Elizabeth Breen '22

Elizabeth Breen

Major: Integrative Neuroscience
Bio: Elizabeth is a Junior undergraduate in the Integrative Neuroscience major at Fordham University Lincoln Center on the Cell and Molecular Neuroscience track. Her research interests include physician-patient relationships, health literacy, and sociocultural factors in diverse HIV+ populations.

Title of Research: Relationship Between Health Related Quality of Life and Neurocognition among Latinx People With HIV
Mentor: Dr. Monica Rivera Mindt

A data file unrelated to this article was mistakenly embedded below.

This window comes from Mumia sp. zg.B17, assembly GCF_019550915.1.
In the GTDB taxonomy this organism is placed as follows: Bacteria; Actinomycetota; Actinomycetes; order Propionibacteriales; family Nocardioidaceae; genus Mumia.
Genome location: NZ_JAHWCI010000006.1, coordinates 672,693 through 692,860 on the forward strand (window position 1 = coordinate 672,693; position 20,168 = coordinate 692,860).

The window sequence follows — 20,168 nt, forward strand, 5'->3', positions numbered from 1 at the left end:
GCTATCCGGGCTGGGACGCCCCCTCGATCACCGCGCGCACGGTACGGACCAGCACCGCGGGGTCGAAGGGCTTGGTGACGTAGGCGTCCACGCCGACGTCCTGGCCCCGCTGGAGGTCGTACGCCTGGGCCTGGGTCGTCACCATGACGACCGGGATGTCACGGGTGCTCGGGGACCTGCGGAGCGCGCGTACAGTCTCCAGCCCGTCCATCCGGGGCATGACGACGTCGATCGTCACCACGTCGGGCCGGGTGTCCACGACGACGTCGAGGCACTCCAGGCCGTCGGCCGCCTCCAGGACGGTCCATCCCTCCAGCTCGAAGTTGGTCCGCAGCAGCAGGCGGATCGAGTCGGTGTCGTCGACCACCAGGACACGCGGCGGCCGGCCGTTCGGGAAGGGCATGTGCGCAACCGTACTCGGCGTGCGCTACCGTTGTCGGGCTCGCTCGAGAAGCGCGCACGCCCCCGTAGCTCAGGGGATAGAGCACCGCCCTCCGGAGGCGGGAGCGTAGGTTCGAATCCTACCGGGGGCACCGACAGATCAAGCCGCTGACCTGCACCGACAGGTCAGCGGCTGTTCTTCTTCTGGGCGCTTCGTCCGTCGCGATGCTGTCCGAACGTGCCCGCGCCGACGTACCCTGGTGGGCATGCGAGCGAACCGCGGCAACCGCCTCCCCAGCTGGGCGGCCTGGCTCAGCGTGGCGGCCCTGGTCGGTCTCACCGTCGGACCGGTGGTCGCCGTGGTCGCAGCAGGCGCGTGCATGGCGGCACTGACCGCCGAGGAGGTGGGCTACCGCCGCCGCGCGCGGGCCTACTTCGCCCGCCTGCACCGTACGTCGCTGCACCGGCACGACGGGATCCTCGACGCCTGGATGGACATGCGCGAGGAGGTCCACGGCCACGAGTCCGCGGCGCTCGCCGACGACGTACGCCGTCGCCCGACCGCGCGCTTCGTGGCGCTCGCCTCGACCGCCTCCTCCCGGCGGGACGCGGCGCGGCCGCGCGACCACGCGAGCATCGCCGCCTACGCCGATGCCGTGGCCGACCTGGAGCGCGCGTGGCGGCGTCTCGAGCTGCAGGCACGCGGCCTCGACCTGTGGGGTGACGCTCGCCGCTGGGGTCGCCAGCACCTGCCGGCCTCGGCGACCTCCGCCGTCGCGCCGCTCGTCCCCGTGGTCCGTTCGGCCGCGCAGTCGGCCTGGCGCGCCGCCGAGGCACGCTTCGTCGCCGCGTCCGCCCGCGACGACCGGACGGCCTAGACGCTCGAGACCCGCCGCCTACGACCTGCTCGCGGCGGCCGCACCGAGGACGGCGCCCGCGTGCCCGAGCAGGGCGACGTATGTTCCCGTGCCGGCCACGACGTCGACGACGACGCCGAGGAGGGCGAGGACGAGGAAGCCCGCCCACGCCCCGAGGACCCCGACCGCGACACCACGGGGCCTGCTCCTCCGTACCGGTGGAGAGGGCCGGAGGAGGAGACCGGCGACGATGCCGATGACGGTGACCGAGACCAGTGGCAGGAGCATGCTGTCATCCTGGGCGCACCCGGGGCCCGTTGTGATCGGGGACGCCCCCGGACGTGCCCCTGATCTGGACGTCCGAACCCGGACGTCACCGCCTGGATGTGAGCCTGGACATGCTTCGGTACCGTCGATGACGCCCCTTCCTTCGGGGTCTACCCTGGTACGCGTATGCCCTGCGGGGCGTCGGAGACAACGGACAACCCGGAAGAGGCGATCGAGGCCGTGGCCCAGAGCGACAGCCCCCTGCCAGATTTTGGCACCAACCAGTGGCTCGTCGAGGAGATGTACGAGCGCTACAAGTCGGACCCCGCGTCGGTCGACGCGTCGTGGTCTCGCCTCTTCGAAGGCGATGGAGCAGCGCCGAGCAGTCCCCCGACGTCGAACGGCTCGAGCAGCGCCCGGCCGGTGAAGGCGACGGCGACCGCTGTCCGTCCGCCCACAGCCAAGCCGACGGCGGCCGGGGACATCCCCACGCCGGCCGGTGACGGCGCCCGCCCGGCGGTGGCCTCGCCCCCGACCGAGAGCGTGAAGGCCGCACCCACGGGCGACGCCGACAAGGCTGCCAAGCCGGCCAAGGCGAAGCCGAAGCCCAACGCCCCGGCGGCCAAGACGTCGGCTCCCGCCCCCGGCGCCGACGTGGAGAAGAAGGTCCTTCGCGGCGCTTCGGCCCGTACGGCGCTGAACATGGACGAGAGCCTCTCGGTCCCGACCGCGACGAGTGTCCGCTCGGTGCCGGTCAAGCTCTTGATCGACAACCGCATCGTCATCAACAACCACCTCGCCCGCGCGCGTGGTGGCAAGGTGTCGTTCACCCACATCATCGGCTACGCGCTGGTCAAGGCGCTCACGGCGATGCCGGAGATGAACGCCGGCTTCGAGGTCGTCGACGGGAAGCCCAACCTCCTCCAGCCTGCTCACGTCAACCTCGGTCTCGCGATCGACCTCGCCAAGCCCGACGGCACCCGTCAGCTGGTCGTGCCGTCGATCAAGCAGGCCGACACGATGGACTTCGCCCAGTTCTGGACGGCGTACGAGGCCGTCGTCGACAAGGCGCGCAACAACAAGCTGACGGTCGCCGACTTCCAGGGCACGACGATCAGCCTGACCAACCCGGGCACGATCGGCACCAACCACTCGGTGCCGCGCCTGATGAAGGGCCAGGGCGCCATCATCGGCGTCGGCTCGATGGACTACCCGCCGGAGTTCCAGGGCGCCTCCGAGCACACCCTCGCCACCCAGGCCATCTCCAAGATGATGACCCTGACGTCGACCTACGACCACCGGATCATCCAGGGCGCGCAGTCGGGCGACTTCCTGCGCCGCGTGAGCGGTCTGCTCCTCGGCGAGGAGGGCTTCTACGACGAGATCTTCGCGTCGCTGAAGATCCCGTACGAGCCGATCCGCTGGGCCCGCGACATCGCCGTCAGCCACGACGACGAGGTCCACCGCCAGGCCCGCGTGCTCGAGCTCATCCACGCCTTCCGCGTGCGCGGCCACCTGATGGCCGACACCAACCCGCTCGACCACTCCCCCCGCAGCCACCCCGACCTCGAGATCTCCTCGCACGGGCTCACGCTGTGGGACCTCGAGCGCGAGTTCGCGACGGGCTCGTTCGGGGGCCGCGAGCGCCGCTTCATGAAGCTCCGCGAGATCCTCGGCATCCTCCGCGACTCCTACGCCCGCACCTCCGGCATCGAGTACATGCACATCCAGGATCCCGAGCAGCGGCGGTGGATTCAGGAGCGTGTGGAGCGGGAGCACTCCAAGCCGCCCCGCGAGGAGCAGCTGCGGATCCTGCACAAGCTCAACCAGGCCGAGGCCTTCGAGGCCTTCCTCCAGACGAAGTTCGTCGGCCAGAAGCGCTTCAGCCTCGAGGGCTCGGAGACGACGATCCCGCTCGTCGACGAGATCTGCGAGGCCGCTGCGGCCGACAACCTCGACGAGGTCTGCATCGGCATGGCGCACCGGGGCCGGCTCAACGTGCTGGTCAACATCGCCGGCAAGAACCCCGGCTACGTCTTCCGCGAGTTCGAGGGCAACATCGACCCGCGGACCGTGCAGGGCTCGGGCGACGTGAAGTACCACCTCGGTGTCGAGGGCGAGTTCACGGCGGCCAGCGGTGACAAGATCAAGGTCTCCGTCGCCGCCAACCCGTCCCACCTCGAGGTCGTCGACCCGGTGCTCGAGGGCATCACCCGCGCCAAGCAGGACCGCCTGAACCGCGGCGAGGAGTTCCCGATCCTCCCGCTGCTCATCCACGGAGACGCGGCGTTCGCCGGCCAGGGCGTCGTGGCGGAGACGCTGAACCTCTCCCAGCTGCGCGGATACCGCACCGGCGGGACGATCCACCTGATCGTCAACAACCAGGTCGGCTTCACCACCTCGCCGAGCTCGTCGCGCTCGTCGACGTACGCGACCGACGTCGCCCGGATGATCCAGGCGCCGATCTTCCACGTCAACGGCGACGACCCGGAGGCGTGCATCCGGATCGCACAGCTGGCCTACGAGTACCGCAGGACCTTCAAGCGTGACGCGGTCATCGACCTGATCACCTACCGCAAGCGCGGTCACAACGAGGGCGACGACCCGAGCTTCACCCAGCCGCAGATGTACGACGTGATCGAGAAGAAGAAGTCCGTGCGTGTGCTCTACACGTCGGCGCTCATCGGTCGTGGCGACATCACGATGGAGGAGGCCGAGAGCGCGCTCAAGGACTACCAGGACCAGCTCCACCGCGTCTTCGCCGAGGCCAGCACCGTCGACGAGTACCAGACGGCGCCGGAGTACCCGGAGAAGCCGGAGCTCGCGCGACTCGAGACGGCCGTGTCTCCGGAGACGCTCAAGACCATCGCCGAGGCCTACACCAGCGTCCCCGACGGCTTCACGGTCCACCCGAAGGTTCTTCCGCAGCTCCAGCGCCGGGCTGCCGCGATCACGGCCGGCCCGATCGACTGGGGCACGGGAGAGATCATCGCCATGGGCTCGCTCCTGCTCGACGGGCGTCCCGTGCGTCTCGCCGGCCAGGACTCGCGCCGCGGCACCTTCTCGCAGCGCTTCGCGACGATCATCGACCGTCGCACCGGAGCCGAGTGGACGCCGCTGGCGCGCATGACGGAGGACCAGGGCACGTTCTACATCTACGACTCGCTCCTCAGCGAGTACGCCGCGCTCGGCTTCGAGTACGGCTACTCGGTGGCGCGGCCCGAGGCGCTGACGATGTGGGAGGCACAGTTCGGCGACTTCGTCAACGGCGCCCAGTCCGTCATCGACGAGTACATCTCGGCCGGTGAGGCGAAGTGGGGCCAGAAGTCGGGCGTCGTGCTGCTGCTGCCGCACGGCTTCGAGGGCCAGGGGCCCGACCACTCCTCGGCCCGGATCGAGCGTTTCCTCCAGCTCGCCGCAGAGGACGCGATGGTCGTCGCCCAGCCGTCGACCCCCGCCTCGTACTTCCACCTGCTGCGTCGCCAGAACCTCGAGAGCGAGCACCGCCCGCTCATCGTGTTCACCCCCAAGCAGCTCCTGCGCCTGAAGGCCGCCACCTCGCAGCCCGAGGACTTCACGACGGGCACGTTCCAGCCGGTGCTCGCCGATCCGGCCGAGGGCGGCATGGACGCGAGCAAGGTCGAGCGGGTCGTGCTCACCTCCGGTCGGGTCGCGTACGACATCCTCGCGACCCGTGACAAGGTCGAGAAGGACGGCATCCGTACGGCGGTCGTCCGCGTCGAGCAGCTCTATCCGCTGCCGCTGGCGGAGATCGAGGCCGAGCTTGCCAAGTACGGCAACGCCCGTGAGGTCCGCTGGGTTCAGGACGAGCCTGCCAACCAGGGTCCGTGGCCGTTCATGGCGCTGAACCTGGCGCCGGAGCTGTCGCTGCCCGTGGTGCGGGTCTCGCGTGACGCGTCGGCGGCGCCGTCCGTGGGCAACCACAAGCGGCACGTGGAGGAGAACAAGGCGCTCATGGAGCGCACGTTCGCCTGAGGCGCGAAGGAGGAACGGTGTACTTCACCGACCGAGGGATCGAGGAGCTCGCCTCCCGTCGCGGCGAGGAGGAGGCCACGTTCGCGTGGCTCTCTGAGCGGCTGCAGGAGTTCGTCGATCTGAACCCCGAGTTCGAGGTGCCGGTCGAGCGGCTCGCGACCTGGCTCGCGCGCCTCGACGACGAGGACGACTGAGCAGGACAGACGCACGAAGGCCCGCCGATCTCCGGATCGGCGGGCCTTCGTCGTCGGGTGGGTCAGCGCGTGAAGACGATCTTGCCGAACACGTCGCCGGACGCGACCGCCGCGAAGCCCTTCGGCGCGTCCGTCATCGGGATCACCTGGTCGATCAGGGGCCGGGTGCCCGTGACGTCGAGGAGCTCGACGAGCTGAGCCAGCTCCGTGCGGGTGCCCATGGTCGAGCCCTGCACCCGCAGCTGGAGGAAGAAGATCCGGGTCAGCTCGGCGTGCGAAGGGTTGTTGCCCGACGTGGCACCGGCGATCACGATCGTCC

Abstract: Objective. Health Related Quality of Life (HRQOL) refers to the perceived impact a disease or illness has on a patient’s mental and physical health status. People with HIV (PWH) self-report more HRQOL symptoms compared to HIV- adults, and better HRQOL is associated with better neurocognition among PWH. However, how Latinx PWH report HRQOL remains poorly understood. To date, no studies have examined HRQOL and neurocognition among Latinx PWH. Method. This study included 105 PWH (74% Latinx; 30% female; Mage=46.9, SD=8.72) who completed the Medical Outcomes Study HIV Health Survey (MOS-HIV) and a comprehensive neurocognitive battery. HRQOL was measured by the MOS-HIV, wherein higher mental and physical health summary scores (MHSS & PHSS) indicate better perceived health. Demographically-corrected T-scores were used to compute average global neurocognition and domain scores. Results. Latinx PWH had higher PHSS than Non-Latinx White (NLW) PWH (p<.05). Among Latinx PWH, MHSS was positively related to Global Neurocognition, Processing Speed, Learning, and Verbal Fluency (ps<.05). PHSS was only positively related to Processing Speed (p<.05). Among NLW PWH, neither MHSS nor PHSS were significantly related to neurocognition (ps>.05). Only MHSS uniquely contributed to the variance in Global Neurocognition. Both ethnicity and MHSS uniquely contributed to the variance in learning and memory domains. Conclusions. Latinx PWH reported better physical health than NLW PWH. However, only among Latinx PWH was better mental health related to better neurocognition. This may implicate the “Hispanic Health Paradox” and its contributing factors. The use of HRQOL measures may inform culturally-tailored treatments for Latinx PWH in order to address health disparities.